Maoists have a presence in almost 200 Indian districts
India's Prime Minister Manmohan Singh says his country is losing the battle against Maoist rebels.
Mr Singh told a meeting of police chiefs from different states that rebel violence was increasing and the Maoists' appeal was growing.
The rebels say they are fighting for the rights of the poor.
They operate in a large swathe of territory across central India, and in some areas have almost replaced the local government.
More than 6,000 people have been killed during their 20-year fight for a communist state.
"I have consistently held that in many ways, left-wing extremism poses perhaps the gravest internal security threat our country faces," Mr Singh told a conference of Indian police chiefs in the capital, Delhi.
"We have discussed this in the last five years and I would like to state frankly that we have not achieved as much success as we would have liked in containing this menace."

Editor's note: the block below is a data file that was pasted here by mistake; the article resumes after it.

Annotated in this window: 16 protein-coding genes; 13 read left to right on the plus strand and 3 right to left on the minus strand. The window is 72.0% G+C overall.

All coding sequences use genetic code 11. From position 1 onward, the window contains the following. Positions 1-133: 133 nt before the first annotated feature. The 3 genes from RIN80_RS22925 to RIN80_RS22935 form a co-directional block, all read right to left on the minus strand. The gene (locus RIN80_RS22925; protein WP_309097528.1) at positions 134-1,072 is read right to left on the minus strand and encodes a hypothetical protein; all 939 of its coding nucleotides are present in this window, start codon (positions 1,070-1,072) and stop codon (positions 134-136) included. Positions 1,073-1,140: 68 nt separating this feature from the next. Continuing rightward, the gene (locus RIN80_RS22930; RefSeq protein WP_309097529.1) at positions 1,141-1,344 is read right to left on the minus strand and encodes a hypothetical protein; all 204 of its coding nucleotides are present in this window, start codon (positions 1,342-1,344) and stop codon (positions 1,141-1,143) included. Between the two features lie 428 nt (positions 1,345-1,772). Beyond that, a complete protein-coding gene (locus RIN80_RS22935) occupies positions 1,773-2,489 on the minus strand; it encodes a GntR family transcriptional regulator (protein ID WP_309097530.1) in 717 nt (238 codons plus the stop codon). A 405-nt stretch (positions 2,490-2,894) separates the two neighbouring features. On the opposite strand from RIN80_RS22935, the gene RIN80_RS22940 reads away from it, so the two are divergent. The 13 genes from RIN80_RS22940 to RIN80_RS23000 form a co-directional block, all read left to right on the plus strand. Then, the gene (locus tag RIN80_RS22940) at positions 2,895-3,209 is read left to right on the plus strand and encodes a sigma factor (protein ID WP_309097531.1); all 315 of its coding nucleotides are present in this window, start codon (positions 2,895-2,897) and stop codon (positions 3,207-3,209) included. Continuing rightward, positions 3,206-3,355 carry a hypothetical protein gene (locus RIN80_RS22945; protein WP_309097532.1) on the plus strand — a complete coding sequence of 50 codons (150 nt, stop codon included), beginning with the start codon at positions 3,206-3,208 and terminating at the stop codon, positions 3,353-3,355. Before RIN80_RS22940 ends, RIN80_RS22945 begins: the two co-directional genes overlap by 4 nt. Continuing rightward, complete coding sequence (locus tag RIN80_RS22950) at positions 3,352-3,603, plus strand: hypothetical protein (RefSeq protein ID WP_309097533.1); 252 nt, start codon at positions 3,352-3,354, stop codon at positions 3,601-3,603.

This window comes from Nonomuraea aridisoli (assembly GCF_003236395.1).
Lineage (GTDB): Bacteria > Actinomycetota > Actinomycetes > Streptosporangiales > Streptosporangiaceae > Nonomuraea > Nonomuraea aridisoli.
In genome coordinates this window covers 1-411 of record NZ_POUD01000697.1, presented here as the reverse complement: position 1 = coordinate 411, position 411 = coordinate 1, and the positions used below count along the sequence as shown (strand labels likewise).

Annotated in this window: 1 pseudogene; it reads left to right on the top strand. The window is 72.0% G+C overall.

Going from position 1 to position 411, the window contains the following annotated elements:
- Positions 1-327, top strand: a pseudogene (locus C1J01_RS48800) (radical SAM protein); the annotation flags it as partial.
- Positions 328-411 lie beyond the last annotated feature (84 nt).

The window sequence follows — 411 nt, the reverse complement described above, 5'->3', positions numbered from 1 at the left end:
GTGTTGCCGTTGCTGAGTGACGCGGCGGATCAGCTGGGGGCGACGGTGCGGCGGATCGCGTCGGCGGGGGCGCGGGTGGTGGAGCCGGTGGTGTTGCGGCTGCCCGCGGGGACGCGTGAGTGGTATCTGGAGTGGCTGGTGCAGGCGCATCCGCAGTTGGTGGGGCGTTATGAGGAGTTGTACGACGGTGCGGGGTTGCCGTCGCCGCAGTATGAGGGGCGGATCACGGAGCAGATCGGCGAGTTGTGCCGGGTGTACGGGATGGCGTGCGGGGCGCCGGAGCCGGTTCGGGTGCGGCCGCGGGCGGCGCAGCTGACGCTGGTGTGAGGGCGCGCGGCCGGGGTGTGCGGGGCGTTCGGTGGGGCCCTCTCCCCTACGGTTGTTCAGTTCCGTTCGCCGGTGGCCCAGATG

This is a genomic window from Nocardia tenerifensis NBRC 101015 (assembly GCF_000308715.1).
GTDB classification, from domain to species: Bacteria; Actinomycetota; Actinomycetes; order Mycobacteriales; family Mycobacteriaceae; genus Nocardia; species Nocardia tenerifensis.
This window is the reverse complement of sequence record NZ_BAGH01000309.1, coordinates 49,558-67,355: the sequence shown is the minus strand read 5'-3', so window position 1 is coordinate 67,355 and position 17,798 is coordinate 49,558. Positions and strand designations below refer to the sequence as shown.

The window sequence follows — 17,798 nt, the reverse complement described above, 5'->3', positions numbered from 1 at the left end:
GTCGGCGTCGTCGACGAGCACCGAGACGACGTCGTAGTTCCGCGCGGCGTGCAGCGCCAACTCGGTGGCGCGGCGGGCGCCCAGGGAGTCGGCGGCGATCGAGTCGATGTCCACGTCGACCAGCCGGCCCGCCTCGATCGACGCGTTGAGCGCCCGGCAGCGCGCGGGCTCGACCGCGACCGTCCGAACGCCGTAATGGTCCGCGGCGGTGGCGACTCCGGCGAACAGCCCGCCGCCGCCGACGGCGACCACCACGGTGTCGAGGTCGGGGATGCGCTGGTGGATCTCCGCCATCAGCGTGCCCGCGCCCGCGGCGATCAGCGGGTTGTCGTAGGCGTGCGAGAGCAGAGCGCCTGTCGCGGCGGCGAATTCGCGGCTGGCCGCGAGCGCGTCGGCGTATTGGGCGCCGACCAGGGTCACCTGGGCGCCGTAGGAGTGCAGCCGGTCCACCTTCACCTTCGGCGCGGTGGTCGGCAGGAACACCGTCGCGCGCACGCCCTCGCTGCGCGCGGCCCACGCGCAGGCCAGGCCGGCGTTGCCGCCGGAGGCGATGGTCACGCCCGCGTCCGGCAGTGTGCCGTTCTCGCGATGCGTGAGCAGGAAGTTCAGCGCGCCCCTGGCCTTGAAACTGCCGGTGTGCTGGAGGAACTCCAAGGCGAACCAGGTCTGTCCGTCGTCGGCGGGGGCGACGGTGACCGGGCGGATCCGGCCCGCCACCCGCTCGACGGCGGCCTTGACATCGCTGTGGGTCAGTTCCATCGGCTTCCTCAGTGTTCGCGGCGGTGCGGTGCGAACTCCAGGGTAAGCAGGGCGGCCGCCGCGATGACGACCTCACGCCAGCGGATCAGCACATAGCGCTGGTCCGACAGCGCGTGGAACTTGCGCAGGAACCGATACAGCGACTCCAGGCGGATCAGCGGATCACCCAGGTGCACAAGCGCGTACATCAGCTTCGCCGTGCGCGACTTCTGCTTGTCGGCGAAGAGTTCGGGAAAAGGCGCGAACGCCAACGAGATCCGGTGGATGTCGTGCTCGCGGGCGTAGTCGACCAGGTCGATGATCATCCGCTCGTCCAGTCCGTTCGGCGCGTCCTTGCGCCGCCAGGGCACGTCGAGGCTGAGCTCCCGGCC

The prime minister said that despite the government's best efforts, violence in Maoist-affected areas was going up.
The prime minister admitted that the Maoists had growing appeal among a large section of Indian society, including tribal communities, the rural poor as well as sections of the intelligentsia and the youth.
Mr Singh said a more sensitive approach was necessary in dealing with the Maoists.
"Dealing with left-wing extremism requires a nuanced strategy - a holistic approach. It cannot be treated simply as a law and order problem."
The rebels operate in 182 districts in India, mainly in the states of Jharkhand, Bihar, Andhra Pradesh, Chhattisgarh, Madhya Pradesh, Maharashtra and West Bengal.
In some areas they have virtually replaced the local government and are able to mount spectacular attacks on government installations.